Over the last couple of decades, the outsourcing sector has seen tremendous expansion with 800 per cent growth since the industry’s emergence in the 90s. This growth has been built on the huge value companies derive from a service that provides additional access to skills and resources, freeing up a business to focus on core operations or simply providing a way to inject innovation and new technology into an operation.
But the industry, and the value it brings, has evolved dramatically in recent years. Expectations are beginning to fundamentally change. Europe is one of the regions experiencing this evolution most acutely – a market where the needs of advanced economies, industries and the companies within them are changing rapidly, in step with the disruption brought by digital technologies.
Clients continue to expect the delivery excellence they value from consulting firms likes ours, delivered through a breadth and depth of technology services, but customers are also increasingly looking for a trusted partner to support on a wider array of needs. This strikes to the heart of the challenges facing modern companies and is an important shift.
Not only does it mean that traditional services such as infrastructure management and Application Development and Maintenance (ADM) need to be delivered brilliantly, but that these services need to be fully integrated with the digital strategy of an organisation. Customers now increasingly look for support in fundamentally reimagining their business by unveiling insights, joining the dots and bringing to the table new and powerful innovations.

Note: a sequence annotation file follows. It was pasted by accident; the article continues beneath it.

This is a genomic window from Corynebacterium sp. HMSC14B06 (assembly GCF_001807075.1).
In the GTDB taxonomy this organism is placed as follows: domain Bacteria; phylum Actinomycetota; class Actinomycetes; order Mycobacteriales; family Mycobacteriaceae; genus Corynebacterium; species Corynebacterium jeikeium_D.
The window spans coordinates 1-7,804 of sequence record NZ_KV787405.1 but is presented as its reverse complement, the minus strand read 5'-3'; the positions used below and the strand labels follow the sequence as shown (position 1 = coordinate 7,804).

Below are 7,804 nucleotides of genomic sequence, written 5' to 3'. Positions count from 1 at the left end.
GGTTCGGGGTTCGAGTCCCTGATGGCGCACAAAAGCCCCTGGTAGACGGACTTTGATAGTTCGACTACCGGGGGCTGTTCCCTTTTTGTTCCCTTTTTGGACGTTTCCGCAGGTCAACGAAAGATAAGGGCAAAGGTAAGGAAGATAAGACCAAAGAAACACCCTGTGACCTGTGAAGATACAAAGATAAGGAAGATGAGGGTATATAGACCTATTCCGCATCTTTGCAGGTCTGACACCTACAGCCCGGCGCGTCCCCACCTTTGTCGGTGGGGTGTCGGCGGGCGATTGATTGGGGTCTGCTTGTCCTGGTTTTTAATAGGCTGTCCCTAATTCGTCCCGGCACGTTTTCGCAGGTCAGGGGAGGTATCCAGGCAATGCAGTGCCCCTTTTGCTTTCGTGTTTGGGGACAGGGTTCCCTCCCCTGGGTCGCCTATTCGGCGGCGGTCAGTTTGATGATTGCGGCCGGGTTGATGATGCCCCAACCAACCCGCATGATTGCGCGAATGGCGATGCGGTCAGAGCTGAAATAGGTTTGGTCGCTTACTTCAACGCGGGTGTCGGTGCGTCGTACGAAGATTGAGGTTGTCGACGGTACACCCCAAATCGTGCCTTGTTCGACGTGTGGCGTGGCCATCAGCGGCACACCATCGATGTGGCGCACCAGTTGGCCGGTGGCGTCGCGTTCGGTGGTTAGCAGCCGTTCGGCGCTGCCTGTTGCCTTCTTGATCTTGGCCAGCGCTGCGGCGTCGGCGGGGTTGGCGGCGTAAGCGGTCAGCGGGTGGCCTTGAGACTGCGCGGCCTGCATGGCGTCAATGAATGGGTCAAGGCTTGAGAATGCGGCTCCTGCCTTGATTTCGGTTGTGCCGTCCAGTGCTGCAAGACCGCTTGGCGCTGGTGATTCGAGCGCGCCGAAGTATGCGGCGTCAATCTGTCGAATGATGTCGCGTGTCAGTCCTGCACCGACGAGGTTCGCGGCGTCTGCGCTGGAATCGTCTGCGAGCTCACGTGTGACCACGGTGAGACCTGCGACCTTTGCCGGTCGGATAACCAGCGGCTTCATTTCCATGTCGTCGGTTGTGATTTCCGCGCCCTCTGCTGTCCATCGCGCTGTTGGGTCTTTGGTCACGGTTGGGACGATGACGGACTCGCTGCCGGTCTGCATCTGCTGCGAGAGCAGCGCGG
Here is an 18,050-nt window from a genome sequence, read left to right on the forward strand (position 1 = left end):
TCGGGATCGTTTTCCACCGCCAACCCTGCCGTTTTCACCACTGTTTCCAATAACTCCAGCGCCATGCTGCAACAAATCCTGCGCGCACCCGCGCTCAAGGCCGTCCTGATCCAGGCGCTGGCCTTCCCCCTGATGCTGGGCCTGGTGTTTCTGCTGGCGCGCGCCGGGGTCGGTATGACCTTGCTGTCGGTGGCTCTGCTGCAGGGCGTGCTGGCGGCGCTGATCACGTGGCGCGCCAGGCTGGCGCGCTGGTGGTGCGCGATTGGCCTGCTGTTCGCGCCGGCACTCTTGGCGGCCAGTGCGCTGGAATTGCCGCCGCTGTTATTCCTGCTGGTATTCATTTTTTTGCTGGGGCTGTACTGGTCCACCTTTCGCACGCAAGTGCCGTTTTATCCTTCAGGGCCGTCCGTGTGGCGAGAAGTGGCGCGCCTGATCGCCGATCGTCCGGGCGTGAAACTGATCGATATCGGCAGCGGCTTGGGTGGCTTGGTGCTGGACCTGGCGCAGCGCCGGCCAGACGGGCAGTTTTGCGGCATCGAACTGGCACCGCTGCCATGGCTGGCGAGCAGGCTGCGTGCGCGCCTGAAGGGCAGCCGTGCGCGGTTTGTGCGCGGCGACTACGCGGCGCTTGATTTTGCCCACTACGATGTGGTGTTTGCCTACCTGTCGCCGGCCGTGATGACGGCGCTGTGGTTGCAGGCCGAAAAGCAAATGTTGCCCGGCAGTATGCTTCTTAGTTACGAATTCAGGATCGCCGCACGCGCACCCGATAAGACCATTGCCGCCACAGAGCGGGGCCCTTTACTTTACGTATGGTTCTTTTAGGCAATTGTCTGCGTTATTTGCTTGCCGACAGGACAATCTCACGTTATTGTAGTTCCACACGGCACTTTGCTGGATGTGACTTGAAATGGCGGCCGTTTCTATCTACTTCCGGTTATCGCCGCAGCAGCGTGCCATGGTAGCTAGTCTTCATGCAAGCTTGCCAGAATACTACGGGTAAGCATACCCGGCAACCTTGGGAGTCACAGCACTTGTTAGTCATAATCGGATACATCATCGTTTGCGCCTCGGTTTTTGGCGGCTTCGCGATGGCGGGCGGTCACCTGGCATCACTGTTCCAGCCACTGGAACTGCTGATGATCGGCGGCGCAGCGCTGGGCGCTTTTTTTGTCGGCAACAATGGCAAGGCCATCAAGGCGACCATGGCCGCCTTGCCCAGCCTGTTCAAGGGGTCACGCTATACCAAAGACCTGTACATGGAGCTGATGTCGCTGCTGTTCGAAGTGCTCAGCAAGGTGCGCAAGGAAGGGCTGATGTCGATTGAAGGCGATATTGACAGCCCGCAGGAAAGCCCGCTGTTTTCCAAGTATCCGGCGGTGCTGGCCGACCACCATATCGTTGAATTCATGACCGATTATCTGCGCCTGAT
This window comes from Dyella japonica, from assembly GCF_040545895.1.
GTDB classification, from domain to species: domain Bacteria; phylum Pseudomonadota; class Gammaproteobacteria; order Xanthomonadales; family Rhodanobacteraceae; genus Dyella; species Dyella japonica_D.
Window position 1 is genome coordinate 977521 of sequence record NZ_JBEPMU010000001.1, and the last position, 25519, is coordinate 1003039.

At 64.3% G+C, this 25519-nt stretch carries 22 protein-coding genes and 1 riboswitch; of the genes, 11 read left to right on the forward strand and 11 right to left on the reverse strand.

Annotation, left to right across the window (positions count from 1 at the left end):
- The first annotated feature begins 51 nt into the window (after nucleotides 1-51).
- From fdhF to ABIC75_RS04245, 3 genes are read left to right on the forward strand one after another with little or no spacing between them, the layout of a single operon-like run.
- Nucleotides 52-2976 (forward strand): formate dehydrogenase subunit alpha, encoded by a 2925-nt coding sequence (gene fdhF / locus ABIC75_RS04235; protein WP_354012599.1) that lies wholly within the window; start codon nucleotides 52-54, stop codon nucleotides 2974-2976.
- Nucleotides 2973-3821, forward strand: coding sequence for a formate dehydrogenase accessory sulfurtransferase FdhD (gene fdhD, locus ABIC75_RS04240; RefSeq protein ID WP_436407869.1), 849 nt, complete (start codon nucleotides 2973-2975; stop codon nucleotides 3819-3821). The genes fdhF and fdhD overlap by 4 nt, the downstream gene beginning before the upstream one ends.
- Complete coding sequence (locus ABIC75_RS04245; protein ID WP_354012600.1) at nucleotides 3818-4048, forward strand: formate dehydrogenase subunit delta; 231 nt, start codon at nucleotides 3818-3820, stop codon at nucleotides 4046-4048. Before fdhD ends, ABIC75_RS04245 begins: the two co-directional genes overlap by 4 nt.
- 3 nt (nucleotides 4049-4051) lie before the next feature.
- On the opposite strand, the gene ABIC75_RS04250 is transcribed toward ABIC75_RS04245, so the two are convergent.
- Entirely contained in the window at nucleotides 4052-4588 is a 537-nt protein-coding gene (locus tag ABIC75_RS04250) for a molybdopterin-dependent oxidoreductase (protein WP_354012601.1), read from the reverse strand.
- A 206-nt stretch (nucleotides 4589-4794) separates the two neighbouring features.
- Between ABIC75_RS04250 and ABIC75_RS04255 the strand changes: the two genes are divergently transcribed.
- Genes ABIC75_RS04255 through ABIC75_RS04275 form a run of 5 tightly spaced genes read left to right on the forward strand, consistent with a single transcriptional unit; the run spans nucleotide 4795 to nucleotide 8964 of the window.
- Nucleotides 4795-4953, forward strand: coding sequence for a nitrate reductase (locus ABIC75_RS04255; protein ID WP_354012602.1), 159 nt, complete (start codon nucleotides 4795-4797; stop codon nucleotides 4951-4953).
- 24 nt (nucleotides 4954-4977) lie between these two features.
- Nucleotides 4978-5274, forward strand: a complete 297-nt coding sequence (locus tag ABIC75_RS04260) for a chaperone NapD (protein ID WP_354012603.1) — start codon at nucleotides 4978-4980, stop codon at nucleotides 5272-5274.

Developing the 'digital core'
If demand for digitally-integrated services is the overarching trend, then one of the keys to delivering this is what we call the digital core – the foundations from which digital solutions and applications can be built. It includes everything from digital-ready systems to next generation applications; and from a cloud-first approach to robust security. But it’s equally about getting the workplace right and making sure an organisation has the right people and skills.
Only after the digital core has been strengthened can an organisation truly explore where new digital operating models and applications can take their business. And that’s where we’re seeing a great deal of demand – helping customers put in place the strong foundations around the core and seeking advice on how to develop and evolve digital solutions that meet their business challenges. It’s worth noting, however, that demand for traditional outsourcing remains robust.
Recent Whitelane research of the sector in Europe found that over 80 per cent of respondents are either expecting to do more or maintain the same level of outsourcing. These services generate real value for customers and aren’t going anywhere. What’s changed is the need for adaption to and integration with a broader digital strategy. It’s here that the outsourcing models have further advantages. When a business faces disruption they need to be nimble and agile and outsourcing models can offer an important part of the strategic response in three crucial ways.